As a biomedical engineering student, what has been the impact of exploring interdisciplinary courses (such as poetry, art, etc.)? Why is it important to you? 

Exploring interdisciplinary courses has kept me sane in college. Engineering is known for being a difficult route to go in college, but when it becomes all you do, it can become overbearing, even if it is your passion. By pursuing other courses and projects, I am able to diversify where my identity lies and feel well-rounded in anything I may do whether that is school work or just every day conversations. 

Who or what inspires you in your daily life? 

University inspires me every day. Most of us are here to make something of ourselves or to just find out what out life could even consist of. Waking up every day in college is a struggle in and of itself, but the people I see in the library working day after day, the students I see studying day after day, and even the professors showing up to teach day after day, they all inspire me to keep going. 

What are you hoping other students will gain from writing poetry in your workshop/pursuing creative outlets? 

I hope every student that come my workshops find a place to temporarily relax and find peace in their thoughts with poetry! I hope to encourage people that poetry is not scary, but it can help our mental health more than we may realize. 

What other UArizona or community programs are you involved in?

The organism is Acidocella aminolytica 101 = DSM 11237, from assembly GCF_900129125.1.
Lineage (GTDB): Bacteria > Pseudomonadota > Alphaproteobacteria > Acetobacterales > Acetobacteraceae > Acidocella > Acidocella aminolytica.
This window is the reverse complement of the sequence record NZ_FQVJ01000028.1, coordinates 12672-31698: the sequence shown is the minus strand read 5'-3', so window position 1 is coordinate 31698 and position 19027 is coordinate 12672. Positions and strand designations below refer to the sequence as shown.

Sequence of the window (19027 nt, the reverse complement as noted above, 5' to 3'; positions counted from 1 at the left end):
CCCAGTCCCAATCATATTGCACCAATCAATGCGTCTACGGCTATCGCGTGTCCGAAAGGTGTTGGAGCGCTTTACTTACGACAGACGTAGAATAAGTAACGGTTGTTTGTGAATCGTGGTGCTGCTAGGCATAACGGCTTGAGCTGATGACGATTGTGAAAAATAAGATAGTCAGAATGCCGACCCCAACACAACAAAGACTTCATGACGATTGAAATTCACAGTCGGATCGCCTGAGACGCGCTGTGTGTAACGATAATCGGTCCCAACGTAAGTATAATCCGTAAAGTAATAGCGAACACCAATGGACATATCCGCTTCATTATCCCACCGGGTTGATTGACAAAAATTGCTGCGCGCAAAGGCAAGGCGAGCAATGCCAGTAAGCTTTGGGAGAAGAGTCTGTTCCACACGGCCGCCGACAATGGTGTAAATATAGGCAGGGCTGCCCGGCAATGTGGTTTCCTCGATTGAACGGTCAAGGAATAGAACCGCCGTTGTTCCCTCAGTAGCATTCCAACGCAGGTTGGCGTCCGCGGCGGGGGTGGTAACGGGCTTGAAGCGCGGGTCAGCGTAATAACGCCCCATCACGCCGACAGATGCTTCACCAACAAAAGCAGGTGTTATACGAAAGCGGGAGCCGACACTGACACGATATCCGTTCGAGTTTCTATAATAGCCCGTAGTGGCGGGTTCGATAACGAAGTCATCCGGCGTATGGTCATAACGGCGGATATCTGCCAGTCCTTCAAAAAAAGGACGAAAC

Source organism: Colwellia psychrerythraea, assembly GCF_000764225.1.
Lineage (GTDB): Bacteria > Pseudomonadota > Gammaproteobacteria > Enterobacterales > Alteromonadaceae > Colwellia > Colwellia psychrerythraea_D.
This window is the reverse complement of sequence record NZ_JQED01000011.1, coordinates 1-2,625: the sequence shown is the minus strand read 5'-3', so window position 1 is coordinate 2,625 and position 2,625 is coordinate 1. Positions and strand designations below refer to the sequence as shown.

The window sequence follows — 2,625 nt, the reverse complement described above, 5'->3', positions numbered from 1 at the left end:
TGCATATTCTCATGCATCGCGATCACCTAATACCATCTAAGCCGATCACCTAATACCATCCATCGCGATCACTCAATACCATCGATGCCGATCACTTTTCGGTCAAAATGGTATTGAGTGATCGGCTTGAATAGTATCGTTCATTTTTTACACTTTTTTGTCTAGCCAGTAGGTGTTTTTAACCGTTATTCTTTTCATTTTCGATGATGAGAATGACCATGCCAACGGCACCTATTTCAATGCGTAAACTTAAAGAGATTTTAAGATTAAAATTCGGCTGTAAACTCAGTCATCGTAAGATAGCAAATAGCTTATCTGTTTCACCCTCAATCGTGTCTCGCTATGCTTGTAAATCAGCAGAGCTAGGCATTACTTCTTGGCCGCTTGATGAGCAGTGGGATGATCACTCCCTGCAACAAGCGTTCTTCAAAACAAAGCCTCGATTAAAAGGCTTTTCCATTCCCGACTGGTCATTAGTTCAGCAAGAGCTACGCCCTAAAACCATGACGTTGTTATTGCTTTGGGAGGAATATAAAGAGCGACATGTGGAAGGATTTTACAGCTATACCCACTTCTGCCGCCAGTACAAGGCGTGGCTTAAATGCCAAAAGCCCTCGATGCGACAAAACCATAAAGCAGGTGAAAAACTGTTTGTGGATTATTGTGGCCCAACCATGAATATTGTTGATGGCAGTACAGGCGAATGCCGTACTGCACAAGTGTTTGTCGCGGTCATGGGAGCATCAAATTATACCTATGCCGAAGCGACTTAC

I am currently the Vice President of the club, African Americans in Life Sciences at the University of Arizona. I also spend my time playing keyboard for University City Church, hanging in my dorm as a Resident Assistant, and volunteering at Z Mansion. 

What are you interested in doing with your future career? 

I am interested in the healthcare world. I want to be a doctor, but I also want to run my own practice and hospital in the future. When the money stacks up, I hope to start my own insurance company as well, staying true to the values I have to diminish the stress of people who are seeking medical help.

What do you like to do for fun or in your spare time? 

I love to watch One Piece and roller-skate. I do have a “Things to Do” note in my phone that I try to work on checking off each week. Some things on it are going to Dunkin Donuts right before they close for free donuts and learning how to crotchet a beanie.

students writing poetry together

Poetry Writing Workshop

 Every Wednesday from 11:30 - 12:30 PM | University of Arizona Main Library, Room A120

Give yourself the gift of exploring and creating art with your thoughts and emotions. You can spend  just 15 minutes writing or stay for the full hour. Snacks and writing resources provided and no experience is needed! 

Follow @tojuspoetry on IG for updates & more.